Like many, this writer felt in real time that Volkanovski had edged Holloway in a close but clear decision at UFC 245 in 2019 by a margin of 3-2 in terms of rounds. Their rematch seven months later at UFC 251 also ended with me believing, like many on social media, that Holloway had been somewhat robbed of a 3-2 victory of his own. 

But the second watch of both fights produced an interesting discovery.  

By using footwork, calf strikes and a consistently clean counter right cross, Volkanovski may have actually deserved the 50-45 scorecard turned in after their first fight by judge Junichiro Kamijo, which was a score that appeared far too wide upon first watch. And even though Holloway made profound adjustments to clearly take the first two rounds of their rematch (dropping Volkanovski late in both frames), his claim for having won Round 3, a swing round in which all three judges gave to Volkanoski in real time, might not be so secure after all.  

Volkanovski made the most important adjustments of all midway through their second fight and won the majority of two-way striking exchanges over the final three rounds. His offense showed much more variety than Holloway during the championship rounds, in particular, as Volkanovski had success both going forward and playing counter striker late in the rematch.  

Holloway sat down for an exclusive interview with “Morning Kombat” from his hotel on Tuesday and fielded questions about ultimately why five of the six judges across both fights favored Volkanovski’s work.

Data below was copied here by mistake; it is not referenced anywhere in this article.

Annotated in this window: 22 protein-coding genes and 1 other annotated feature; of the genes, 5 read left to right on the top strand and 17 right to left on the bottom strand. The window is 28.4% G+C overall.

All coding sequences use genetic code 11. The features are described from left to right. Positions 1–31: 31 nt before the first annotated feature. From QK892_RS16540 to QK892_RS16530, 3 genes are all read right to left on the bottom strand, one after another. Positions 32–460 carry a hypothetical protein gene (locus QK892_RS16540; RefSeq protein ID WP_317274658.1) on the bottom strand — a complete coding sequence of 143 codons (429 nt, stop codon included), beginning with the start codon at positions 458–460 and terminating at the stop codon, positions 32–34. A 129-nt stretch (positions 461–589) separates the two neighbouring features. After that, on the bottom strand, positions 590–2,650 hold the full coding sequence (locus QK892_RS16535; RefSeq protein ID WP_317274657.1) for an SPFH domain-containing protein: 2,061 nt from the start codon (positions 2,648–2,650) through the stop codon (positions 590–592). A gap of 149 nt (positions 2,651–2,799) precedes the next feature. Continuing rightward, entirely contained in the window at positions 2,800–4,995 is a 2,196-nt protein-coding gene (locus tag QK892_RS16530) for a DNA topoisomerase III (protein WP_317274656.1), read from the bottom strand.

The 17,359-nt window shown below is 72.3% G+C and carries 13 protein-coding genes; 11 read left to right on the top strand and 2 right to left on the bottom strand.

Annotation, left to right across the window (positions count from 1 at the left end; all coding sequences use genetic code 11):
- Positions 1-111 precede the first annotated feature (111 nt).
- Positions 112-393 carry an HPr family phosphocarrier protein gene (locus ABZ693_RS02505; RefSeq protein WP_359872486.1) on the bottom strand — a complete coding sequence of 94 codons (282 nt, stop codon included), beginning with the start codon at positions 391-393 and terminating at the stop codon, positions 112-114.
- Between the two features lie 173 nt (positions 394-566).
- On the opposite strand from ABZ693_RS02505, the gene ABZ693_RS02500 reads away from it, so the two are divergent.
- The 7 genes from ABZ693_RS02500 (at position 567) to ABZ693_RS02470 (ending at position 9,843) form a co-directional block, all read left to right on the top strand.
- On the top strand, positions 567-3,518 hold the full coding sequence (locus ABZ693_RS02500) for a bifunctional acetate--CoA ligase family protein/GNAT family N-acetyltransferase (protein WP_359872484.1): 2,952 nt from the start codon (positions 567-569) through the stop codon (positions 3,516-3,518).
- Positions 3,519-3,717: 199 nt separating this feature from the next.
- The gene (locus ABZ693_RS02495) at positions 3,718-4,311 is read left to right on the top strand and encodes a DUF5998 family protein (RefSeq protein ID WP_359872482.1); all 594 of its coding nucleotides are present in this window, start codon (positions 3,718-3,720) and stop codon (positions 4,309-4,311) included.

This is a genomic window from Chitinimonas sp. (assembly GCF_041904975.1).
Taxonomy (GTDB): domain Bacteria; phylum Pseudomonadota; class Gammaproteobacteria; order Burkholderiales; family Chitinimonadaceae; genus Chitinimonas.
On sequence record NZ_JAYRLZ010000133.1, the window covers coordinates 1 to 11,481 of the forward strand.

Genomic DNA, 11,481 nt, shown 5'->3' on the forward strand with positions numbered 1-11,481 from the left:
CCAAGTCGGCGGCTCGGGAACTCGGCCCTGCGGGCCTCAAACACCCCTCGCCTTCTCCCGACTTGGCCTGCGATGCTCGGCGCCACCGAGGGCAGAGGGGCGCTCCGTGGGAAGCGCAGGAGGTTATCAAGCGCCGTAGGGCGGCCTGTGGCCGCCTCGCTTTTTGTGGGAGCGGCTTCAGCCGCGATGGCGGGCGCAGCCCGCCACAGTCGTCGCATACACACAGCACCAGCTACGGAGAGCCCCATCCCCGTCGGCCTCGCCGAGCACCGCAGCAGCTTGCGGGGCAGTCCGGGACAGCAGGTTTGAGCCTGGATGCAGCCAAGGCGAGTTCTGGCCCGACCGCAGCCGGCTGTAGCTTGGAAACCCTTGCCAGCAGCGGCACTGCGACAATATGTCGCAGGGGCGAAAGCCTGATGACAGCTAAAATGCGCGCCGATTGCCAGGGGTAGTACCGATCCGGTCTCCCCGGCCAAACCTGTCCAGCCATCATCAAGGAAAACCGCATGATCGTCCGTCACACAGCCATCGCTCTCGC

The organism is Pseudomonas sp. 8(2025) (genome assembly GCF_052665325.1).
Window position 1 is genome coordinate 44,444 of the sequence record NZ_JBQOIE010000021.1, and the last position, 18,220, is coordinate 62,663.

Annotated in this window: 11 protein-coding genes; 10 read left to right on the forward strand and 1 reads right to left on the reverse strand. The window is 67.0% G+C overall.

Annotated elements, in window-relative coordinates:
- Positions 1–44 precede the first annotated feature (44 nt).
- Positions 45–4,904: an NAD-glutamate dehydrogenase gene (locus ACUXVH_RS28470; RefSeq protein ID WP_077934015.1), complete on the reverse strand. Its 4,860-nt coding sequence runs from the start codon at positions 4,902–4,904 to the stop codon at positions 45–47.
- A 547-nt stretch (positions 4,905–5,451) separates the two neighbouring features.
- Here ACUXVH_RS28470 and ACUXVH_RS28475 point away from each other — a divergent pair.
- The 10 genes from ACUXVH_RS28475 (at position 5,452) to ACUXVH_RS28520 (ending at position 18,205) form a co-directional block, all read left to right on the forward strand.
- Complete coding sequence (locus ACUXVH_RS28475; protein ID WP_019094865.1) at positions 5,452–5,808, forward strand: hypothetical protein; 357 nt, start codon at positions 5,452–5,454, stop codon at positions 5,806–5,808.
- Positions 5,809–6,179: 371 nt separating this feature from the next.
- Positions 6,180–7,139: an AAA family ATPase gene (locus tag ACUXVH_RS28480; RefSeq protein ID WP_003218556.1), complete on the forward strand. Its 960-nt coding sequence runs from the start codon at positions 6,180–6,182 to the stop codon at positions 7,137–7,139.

“[Volkanovski] is well-rounded and super good. His camp and him, he’s just smart,” Holloway said. “They are just super smart. They played the system, especially in the first fight, really good. Kudos to them and we are here for a third time. [But] if the first two were so decisive, we wouldn’t be here for a third.” 

Holloway revealed he and his team had an impromptu meeting at the hotel immediately after losing the first fight and spoke candidly with each other about what went wrong and how he might grow from the defeat in order to come back and regain his crown.  

“That’s how it is and how you get better, you confront your demons,” Holloway said. “It was literally an hour after the fight.”  

The rematch is where Holloway isn’t as understanding as to why he wasn’t able to regain the gold.